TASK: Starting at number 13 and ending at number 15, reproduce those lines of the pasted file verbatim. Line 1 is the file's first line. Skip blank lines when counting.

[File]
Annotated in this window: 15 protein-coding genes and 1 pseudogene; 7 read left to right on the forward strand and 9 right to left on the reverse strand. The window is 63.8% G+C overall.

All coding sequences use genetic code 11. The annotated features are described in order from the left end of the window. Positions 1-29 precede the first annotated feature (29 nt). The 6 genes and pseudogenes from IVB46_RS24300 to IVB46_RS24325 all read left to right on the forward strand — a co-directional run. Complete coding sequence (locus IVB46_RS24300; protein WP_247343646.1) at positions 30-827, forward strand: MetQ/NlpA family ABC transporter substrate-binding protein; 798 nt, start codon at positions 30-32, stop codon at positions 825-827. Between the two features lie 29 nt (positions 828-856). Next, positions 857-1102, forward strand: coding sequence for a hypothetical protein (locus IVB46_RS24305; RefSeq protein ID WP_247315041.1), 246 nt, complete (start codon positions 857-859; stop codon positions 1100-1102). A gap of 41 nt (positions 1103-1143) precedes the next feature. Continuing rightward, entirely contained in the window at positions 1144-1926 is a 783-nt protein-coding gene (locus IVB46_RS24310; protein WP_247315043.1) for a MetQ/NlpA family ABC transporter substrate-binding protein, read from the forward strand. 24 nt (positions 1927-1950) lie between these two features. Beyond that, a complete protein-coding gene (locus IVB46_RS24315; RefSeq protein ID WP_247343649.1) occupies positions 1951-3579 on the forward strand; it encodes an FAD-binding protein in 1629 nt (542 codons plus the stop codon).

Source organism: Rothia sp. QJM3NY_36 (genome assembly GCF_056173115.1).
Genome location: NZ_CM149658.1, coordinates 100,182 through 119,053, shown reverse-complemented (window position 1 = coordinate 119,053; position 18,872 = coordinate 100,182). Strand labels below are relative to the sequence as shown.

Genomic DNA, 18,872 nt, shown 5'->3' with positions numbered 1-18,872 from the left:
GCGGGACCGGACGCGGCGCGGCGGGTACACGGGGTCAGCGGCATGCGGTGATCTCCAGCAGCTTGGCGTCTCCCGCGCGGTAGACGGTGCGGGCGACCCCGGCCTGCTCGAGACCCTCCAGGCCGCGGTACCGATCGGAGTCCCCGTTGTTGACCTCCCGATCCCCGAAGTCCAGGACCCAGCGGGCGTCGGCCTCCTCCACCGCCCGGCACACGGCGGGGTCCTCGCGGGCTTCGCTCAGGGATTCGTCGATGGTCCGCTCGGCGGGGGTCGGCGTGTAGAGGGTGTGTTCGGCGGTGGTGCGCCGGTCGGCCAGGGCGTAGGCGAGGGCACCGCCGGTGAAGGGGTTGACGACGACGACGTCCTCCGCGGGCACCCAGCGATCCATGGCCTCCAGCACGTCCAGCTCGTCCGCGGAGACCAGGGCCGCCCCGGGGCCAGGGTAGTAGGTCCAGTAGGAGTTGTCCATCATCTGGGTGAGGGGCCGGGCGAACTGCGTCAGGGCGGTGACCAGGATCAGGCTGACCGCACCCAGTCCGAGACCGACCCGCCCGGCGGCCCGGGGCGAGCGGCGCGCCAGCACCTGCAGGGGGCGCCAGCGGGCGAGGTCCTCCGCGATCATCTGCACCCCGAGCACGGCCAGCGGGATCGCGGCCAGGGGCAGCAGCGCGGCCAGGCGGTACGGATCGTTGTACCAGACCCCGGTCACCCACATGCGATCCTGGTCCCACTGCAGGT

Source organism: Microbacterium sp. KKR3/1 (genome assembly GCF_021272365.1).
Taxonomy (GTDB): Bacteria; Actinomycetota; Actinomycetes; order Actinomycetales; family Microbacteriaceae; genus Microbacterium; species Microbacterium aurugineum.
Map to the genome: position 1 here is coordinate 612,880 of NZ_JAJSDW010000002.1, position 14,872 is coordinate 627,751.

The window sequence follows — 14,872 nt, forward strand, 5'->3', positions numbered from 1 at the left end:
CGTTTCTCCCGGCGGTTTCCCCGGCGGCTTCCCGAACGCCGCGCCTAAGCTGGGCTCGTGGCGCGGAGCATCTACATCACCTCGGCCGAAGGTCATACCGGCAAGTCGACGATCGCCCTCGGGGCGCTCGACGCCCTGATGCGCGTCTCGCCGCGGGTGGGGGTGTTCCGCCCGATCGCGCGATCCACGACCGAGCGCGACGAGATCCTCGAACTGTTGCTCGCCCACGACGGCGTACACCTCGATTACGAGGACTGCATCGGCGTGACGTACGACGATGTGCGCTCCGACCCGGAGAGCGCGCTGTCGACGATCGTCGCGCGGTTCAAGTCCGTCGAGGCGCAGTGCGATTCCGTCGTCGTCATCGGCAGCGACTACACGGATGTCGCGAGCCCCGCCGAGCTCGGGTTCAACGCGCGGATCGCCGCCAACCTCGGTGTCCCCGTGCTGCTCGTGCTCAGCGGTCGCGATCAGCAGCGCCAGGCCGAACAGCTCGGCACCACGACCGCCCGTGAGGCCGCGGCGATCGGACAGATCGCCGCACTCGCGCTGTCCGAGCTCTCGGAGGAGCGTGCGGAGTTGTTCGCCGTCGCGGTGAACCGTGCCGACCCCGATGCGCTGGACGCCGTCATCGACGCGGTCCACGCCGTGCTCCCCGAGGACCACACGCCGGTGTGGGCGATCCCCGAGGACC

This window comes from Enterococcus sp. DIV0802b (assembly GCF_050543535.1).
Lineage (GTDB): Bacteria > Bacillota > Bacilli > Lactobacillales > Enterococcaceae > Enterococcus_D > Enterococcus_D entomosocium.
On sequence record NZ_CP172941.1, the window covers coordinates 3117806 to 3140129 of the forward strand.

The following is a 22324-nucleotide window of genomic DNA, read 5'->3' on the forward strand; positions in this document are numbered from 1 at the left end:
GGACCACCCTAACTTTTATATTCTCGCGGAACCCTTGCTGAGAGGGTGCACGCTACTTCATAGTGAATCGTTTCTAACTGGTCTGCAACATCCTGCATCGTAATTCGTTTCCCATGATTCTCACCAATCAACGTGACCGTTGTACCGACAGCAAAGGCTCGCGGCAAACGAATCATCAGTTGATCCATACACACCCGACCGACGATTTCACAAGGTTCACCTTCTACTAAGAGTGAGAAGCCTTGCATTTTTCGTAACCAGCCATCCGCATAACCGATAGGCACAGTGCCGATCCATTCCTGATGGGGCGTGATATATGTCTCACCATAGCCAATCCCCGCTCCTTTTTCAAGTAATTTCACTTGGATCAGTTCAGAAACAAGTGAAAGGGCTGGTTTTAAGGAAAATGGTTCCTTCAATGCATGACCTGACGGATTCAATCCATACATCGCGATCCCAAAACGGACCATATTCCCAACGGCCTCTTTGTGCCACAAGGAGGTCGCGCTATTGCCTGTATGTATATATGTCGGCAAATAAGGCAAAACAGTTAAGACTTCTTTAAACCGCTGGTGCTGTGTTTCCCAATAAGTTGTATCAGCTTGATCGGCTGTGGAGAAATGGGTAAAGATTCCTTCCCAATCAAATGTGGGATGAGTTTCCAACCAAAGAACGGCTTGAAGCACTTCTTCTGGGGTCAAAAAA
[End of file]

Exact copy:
Lineage (GTDB): Bacteria > Bacillota > Bacilli > Lactobacillales > Enterococcaceae > Enterococcus_D > Enterococcus_D entomosocium.
On sequence record NZ_CP172941.1, the window covers coordinates 3117806 to 3140129 of the forward strand.

The following is a 22324-nucleotide window of genomic DNA, read 5'->3' on the forward strand; positions in this document are numbered from 1 at the left end: